Updated: October 23, 2019 7:30:36 am
One year into Pradhan Mantri Jan Arogya Yojana (PMJAY), heart surgery data from the tertiary care arm of Ayushman Bharat show a gender skew, with women comprising just 29 per cent of total hospital admissions in the country for cardiothoracic and vascular surgery (CTVS) procedures. The National Health Authority (NHA) is looking at incentives such as paying for transportation cost of women patients to close the gap.
Of the 15,168 hospital admissions under PMJAY across India, 10,744 were men and 4,421 women. States such as Tripura (13.33%) and Karnataka (23.45%) are lower than the national average, while the best figure is from matrilineal Meghalaya, where 65% of the total 35 heart surgeries under PMJAY were done on women.
Launched by Prime Minister Narendra Modi on September 23 last year, PMJAY is the largest government-funded health insurance scheme in the world, under which the target is to provide 10.74 crore families with annual health insurance of Rs 5 lakh. With a fifth of the intended beneficiaries reached so far, more than 50 lakh secondary and tertiary level treatments worth Rs 7,901 crore have already been funded under PMJAY. More than 60 per cent of the amount spent has been on tertiary care, with cardiology, orthopaedics, radiation oncology, CTVS and urology having emerged as the top tertiary specialities.
While there is a difference in the pattern of heart disease in men and women — it develops 7-10 years later in women than in men, though in women above 65 years it remains a major cause of death — cardiologists say this alone does not explain the dramatic gap in hospitalisation figures. Traditional wisdom is that because women are less likely to be breadwinners, especially in families of limited means (who are primarily the targeted PMJAY beneficiaries), families are more reluctant to pay for their treatment. However, PMJAY is cashless for beneficiaries.
NHA CEO Dr Indu Bhushan told The Indian Express, “We are thinking of introducing incentives for better gender balance for provision of services. The gender gap is not just about money spent on treatment, there are other expenses such as transportation or livelihood loss for the person accompanying the patient to the hospital. All of these may deter people from bringing women to the hospital. Maybe we can pay for transportation of women patients, and look at incentives for the state or state health agencies to correct the gender balance.” He added that the programme would undertake extensive public awareness campaigns to address the skew.
Awareness required among patients, physicians
Addressing the gender skew requires awareness not just among people but also physicians, experts say. Beyond societal issues, classic medical textbook symptoms may not always relate to women. For example, women with heart attack/angina more often present breathlessness and fatigue rather than typical chest pain. This come from systemic bias in medical studies where women are often highly underrepresented, according to experts.
There is a gender gap in the incidence of cardiovascular diseases. A 2018 paper by researchers from Public Health Foundation of India, Harvard T H Chan School of Public Health and others in PLOS Medicine, estimated: “Overall, the mean 10-year risk of a CVD event in the (not age-standardized) population aged 30-74 years was 12.7% among females and 21.4% among males.” However, published literature warns that the risk of cardiovascular diseases in women is often underestimated, leading to higher mortality and treatment gaps.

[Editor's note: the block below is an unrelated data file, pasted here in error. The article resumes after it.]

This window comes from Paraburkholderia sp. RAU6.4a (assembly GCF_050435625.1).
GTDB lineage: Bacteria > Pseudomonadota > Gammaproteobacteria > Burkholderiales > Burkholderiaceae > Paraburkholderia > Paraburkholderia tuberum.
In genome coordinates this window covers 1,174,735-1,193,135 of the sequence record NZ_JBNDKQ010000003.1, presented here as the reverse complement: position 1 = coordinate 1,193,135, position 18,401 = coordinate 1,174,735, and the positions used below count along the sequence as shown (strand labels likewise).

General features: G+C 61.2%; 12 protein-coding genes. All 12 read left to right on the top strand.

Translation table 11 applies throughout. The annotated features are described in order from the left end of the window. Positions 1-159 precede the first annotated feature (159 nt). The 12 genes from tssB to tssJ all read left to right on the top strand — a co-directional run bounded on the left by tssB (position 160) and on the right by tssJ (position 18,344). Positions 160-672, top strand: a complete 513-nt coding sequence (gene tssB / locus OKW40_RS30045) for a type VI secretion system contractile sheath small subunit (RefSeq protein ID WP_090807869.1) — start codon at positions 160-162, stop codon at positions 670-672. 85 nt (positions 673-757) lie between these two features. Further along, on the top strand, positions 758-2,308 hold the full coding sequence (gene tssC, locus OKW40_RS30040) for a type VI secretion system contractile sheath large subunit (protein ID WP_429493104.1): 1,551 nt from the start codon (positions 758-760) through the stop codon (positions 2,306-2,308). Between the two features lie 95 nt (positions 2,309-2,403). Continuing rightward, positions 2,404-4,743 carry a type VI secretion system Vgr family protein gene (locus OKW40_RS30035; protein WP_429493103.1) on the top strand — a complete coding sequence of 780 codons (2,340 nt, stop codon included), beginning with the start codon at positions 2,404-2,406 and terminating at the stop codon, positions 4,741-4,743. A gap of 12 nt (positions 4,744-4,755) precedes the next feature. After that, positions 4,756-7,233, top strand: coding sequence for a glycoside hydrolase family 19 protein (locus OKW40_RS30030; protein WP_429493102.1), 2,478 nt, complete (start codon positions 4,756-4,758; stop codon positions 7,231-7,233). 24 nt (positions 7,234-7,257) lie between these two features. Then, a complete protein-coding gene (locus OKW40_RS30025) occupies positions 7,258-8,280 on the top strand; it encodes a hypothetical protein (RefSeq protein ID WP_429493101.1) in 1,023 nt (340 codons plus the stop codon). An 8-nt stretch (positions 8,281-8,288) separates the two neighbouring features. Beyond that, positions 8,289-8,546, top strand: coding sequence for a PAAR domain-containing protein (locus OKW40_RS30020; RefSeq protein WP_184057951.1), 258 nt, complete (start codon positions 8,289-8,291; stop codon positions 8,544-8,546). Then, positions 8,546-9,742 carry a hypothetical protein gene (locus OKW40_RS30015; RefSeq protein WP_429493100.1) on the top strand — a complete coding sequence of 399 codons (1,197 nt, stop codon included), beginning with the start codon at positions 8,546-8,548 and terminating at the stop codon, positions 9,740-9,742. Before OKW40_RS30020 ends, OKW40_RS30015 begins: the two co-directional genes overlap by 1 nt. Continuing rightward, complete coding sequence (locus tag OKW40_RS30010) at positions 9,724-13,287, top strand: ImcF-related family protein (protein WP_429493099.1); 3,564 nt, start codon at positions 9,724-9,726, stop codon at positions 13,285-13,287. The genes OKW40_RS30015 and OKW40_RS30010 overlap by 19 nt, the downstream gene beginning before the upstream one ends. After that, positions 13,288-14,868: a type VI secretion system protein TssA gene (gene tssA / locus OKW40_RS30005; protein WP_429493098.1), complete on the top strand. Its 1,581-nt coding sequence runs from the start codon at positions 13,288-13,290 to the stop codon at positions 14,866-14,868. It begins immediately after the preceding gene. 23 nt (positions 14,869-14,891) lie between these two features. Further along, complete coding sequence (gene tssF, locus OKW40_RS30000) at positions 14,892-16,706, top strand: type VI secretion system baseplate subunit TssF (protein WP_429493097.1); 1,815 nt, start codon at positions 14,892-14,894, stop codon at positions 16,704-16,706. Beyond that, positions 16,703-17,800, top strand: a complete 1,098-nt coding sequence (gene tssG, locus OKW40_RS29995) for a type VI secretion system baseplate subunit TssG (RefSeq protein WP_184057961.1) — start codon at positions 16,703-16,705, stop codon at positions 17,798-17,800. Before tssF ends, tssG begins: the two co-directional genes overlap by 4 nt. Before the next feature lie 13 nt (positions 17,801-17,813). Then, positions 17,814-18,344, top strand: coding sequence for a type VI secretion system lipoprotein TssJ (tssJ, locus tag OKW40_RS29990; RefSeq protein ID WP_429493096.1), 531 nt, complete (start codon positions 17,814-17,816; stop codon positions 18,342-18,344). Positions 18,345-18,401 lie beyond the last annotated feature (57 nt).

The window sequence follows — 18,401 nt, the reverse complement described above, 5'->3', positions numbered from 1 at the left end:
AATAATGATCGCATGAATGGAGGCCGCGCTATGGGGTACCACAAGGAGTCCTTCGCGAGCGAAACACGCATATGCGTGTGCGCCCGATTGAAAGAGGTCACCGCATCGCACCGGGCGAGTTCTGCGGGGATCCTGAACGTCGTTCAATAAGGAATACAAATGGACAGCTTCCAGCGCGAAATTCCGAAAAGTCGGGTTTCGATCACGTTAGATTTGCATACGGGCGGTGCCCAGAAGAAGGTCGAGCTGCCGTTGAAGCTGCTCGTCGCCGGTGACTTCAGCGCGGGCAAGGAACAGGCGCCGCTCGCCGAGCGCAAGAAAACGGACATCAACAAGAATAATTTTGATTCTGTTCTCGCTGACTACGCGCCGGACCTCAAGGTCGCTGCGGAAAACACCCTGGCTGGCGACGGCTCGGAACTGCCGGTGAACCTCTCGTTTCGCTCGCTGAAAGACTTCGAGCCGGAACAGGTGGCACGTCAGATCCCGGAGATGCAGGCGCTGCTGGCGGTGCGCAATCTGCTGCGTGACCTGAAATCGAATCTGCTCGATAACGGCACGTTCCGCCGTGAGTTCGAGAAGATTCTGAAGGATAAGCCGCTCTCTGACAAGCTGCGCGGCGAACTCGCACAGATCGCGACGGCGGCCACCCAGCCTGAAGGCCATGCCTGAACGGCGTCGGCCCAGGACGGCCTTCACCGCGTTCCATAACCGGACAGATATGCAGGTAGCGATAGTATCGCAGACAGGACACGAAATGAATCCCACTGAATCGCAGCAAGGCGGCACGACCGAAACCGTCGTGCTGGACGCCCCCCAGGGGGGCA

According to a 2017 paper in BMJ Global Health, “Cardiovascular disease (CVD) is still the leading cause of death worldwide. In 2013, 32% of deaths in men and 35% of deaths in women were due to CVD. Despite the higher percentage of CVD deaths in women, CVD is still widely considered as a man’s disease. This assumption stems from the historical misperception that the manifestation of CVD among women is uncommon or is not characterised by the same symptoms as it is in men. Men generally develop CVD at a younger age and have a higher propensity of developing coronary heart disease (CHD) than women. Women, in contrast, are at a higher risk of stroke, which often occurs at older age.”
Health-seeking behaviour of female patients — or the lack of it — has been a concern in many low-income countries. An analysis by experts at AIIMS, ISI Harvard T H Chan School of Public Health and PM’s Economic Advisory Council had concluded that in 2016, of OPD patients from Delhi, Haryana, UP and Bihar who visited AIIMS Delhi, there were 4,02,722 “missing” female patients.
Dr Ambuj Roy, professor of cardiology at AIIMS and one of the authors of that study, said, “There is a gender gap in heart disease incidence but these PMJAY figures do not seem to reflect just that…. The bias clearly goes beyond monetary reasons. As a society we need to reflect on why women are not getting the care they deserve. Maybe we should a line to Beti Bachao Beti Padhao — Beti Ka Ilaj Karao.”
📣 The above article is for information purposes only and is not intended to be a substitute for professional medical advice. Always seek the guidance of your doctor or other qualified health professional for any questions you may have regarding your health or a medical condition.
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